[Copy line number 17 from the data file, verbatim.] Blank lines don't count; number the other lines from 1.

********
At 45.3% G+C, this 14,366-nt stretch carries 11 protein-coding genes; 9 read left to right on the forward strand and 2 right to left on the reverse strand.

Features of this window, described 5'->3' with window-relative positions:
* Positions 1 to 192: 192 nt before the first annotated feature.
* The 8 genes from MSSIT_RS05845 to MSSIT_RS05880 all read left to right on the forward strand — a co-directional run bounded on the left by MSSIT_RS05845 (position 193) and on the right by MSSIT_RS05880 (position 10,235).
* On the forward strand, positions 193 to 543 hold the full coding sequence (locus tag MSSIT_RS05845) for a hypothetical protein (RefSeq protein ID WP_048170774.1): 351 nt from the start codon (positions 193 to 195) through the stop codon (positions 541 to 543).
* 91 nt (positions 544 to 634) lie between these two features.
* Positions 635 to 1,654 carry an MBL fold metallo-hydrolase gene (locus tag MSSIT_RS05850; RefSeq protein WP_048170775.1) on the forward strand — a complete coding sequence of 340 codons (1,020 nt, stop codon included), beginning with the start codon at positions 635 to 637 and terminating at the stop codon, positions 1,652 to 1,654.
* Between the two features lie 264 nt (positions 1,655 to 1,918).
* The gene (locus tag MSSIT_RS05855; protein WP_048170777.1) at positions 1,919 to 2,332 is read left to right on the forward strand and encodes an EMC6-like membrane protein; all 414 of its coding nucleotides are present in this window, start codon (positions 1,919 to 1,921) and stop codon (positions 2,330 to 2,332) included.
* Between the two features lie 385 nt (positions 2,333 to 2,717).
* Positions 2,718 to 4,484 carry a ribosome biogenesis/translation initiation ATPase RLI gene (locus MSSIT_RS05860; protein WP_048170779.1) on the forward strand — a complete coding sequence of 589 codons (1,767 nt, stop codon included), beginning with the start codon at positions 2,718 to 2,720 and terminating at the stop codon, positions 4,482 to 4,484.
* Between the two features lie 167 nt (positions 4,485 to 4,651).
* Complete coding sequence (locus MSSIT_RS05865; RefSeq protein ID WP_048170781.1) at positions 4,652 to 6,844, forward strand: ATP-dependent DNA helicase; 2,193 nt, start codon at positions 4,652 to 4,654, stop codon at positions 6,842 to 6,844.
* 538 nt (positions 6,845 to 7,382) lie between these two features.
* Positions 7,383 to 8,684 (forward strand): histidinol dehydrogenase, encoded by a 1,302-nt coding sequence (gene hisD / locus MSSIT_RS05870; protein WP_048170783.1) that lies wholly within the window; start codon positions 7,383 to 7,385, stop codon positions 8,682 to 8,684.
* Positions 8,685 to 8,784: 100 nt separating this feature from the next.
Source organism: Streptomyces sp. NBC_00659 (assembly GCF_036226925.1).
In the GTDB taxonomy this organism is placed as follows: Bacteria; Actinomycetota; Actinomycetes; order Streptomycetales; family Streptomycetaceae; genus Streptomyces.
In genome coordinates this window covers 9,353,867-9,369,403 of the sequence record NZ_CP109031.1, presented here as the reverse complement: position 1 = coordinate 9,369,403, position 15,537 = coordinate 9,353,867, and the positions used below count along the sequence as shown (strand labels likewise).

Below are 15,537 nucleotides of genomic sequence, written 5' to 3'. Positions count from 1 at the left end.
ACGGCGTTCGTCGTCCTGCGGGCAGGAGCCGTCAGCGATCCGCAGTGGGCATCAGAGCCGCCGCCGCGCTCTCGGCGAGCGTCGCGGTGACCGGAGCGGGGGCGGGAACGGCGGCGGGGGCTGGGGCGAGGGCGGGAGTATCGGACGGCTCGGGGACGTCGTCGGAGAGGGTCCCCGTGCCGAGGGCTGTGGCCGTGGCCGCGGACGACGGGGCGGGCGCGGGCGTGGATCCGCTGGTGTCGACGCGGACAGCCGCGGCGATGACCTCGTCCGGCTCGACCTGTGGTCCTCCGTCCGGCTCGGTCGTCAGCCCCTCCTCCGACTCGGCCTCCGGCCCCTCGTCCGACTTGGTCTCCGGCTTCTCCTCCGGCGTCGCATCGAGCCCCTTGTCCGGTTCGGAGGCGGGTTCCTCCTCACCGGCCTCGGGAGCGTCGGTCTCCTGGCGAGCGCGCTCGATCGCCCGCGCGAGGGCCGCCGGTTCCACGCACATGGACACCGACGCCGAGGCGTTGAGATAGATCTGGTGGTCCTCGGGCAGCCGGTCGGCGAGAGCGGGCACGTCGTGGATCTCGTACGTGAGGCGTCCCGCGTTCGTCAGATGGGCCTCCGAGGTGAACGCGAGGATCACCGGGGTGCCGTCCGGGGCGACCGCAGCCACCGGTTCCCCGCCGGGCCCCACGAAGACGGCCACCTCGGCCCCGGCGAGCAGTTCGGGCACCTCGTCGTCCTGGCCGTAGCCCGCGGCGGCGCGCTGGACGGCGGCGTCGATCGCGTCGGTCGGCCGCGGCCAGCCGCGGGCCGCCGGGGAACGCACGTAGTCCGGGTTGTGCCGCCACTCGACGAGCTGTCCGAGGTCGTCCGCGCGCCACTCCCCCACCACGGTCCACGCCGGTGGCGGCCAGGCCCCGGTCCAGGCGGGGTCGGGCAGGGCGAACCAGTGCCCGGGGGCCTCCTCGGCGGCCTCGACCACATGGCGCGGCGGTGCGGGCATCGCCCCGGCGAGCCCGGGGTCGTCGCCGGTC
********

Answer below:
Source organism: Streptomyces sp. NBC_00659 (assembly GCF_036226925.1).